The feet of pond skaters have helped create a novel super-buoyant material.
Finnish scientists have drawn on the structure of the insect’s foot to exploit its ability to let the creature skim across a pond’s surface.
The buoyancy of the material has been boosted by making it out of plant cellulose.
The properties that make it float could help it act like a powerful sponge to aid oil spill clean-ups, say its creators.
The material is a type of aerogel – substances in which the liquid has been replaced with a gas but the structural components are left in place. The lightest aerogels are only a few times denser than air itself and have been called “solid smoke”.
The aerogel created by Dr Olli Ikkala and colleagues at the Helsinki University of Technology uses tiny fibres from plant cellulose – a natural polymer that, in some ways, resembles plastic.
Cellulose is typically used to make paper and cloth. Dr Ikkala’s team have used a specially processed form of cellulose, known as nanocellulose, to form their gel.
“These materials have really spectacular properties that could be used in practical ways,” said Dr Ikkala in a statement.
Early tests based on a cellulose aerogel constructed to a design suggested by the feet of the pond skater have revealed how buoyant it is. They speculate that a 500g chunk of the material could support five standard household fridges weighing about half a tonne.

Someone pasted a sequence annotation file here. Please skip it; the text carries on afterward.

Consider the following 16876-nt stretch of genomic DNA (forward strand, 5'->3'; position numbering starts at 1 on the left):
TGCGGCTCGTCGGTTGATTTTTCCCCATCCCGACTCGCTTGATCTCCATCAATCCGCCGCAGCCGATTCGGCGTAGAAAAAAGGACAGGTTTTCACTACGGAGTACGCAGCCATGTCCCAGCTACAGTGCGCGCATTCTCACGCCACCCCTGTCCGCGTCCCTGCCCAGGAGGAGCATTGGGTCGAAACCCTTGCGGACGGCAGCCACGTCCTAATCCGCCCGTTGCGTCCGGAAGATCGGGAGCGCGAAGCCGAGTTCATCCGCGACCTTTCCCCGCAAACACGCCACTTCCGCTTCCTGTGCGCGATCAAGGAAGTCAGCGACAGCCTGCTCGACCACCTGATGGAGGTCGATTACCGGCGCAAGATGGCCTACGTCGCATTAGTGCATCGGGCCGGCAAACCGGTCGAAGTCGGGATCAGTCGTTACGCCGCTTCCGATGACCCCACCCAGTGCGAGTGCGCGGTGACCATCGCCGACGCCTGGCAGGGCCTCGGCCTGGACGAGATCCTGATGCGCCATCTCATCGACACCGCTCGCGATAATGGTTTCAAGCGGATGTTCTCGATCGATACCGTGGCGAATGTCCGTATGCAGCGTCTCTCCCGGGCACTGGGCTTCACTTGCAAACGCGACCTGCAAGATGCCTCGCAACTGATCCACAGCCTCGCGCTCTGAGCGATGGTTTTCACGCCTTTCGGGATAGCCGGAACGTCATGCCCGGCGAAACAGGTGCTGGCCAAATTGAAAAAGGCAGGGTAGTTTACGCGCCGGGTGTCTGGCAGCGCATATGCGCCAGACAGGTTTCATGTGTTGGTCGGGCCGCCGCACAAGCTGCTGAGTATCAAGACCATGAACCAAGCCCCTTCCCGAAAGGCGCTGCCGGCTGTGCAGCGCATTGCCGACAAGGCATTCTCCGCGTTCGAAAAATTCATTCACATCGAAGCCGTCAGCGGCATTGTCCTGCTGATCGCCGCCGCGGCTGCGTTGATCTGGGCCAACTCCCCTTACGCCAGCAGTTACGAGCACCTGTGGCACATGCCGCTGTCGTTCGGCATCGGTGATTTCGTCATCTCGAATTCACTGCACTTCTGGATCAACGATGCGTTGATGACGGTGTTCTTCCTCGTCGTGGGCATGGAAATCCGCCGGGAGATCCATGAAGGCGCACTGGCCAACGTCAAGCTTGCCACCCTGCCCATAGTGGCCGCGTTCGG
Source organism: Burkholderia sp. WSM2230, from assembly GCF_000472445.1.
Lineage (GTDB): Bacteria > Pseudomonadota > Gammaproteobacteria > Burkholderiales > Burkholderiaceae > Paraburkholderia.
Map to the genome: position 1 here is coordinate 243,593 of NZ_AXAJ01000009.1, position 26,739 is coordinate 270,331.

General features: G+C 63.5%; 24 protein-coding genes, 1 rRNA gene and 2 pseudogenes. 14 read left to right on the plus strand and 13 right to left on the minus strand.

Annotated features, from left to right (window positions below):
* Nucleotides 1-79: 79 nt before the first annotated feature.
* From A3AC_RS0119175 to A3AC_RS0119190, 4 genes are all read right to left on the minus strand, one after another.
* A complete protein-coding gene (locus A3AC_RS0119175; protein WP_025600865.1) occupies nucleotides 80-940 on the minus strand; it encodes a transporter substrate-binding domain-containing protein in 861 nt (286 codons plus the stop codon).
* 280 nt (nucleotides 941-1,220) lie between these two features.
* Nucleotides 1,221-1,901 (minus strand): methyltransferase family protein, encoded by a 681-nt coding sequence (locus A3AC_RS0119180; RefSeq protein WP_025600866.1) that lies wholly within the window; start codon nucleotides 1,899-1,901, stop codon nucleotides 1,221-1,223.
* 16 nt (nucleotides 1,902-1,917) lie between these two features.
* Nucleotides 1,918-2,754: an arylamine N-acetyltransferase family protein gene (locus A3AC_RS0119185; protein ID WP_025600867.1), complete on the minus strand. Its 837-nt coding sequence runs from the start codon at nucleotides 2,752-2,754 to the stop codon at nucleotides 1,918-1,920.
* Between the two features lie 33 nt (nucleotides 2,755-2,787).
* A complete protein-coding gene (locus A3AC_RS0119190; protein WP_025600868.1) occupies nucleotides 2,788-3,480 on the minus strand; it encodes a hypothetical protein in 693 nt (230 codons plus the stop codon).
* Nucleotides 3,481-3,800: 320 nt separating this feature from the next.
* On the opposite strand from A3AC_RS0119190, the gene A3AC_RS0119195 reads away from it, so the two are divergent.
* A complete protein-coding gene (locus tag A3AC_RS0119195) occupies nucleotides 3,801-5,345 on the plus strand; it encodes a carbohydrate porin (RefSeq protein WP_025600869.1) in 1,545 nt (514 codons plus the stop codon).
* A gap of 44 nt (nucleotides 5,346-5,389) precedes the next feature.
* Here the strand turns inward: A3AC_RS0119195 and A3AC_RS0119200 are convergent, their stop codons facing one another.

The early work has also revealed that the material is a very efficient sponge that could aid oil spill clean-up efforts. Floating mats of the aerogel could be dragged through the water gathering up spilled oil which could then be recovered.
The research was unveiled at the spring meeting of the American Chemical Society. …
That’s “water strider” not Walter Striker. 😉
Here we go.. whhat is a “tonne”? One “tonne” is one metric ton, or 2204.62 lbs, so if 500g could support 2.5 kg (five refrigerators at 1/2 tonne each), and an average American male is 86.6 kg (190.9 lb), you would presumably only need 17.32 grams of the stuff (probably on each foot) in order to walk or even run on water. No indication from the article how big the surface area of the material on your feet would need to be.
Get your robe ready for the water walking Olympics.